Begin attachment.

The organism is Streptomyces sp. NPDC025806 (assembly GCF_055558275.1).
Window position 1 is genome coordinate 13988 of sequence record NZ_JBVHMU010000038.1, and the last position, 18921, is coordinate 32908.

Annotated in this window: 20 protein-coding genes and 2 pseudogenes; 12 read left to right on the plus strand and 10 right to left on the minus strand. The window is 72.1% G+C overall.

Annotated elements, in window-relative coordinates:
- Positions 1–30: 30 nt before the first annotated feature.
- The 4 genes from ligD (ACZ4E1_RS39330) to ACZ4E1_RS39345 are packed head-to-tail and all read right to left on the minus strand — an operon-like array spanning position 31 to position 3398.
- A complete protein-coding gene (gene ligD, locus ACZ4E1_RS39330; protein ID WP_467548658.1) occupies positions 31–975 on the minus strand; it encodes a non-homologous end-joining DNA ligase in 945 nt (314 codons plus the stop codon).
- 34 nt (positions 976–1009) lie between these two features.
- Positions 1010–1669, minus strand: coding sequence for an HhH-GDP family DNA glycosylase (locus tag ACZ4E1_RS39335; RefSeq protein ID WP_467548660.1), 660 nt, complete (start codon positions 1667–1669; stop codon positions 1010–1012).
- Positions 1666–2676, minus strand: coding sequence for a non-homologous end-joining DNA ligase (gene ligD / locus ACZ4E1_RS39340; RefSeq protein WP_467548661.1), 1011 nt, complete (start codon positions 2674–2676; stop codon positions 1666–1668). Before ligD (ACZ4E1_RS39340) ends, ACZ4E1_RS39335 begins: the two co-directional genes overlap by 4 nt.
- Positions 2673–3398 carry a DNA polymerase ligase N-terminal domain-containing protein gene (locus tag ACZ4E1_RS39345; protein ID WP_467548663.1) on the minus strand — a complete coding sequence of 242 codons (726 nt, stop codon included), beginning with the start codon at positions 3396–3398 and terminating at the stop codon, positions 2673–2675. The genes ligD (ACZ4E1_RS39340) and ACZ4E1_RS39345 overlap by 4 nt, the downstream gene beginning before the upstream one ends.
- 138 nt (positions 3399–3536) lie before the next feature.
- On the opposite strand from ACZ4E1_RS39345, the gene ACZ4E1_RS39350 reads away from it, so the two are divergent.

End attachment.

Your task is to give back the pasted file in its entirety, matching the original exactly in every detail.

The organism is Streptomyces sp. NPDC025806 (assembly GCF_055558275.1).
Window position 1 is genome coordinate 13988 of sequence record NZ_JBVHMU010000038.1, and the last position, 18921, is coordinate 32908.

Annotated in this window: 20 protein-coding genes and 2 pseudogenes; 12 read left to right on the plus strand and 10 right to left on the minus strand. The window is 72.1% G+C overall.

Annotated elements, in window-relative coordinates:
- Positions 1–30: 30 nt before the first annotated feature.
- The 4 genes from ligD (ACZ4E1_RS39330) to ACZ4E1_RS39345 are packed head-to-tail and all read right to left on the minus strand — an operon-like array spanning position 31 to position 3398.
- A complete protein-coding gene (gene ligD, locus ACZ4E1_RS39330; protein ID WP_467548658.1) occupies positions 31–975 on the minus strand; it encodes a non-homologous end-joining DNA ligase in 945 nt (314 codons plus the stop codon).
- 34 nt (positions 976–1009) lie between these two features.
- Positions 1010–1669, minus strand: coding sequence for an HhH-GDP family DNA glycosylase (locus tag ACZ4E1_RS39335; RefSeq protein ID WP_467548660.1), 660 nt, complete (start codon positions 1667–1669; stop codon positions 1010–1012).
- Positions 1666–2676, minus strand: coding sequence for a non-homologous end-joining DNA ligase (gene ligD / locus ACZ4E1_RS39340; RefSeq protein WP_467548661.1), 1011 nt, complete (start codon positions 2674–2676; stop codon positions 1666–1668). Before ligD (ACZ4E1_RS39340) ends, ACZ4E1_RS39335 begins: the two co-directional genes overlap by 4 nt.
- Positions 2673–3398 carry a DNA polymerase ligase N-terminal domain-containing protein gene (locus tag ACZ4E1_RS39345; protein ID WP_467548663.1) on the minus strand — a complete coding sequence of 242 codons (726 nt, stop codon included), beginning with the start codon at positions 3396–3398 and terminating at the stop codon, positions 2673–2675. The genes ligD (ACZ4E1_RS39340) and ACZ4E1_RS39345 overlap by 4 nt, the downstream gene beginning before the upstream one ends.
- 138 nt (positions 3399–3536) lie before the next feature.
- On the opposite strand from ACZ4E1_RS39345, the gene ACZ4E1_RS39350 reads away from it, so the two are divergent.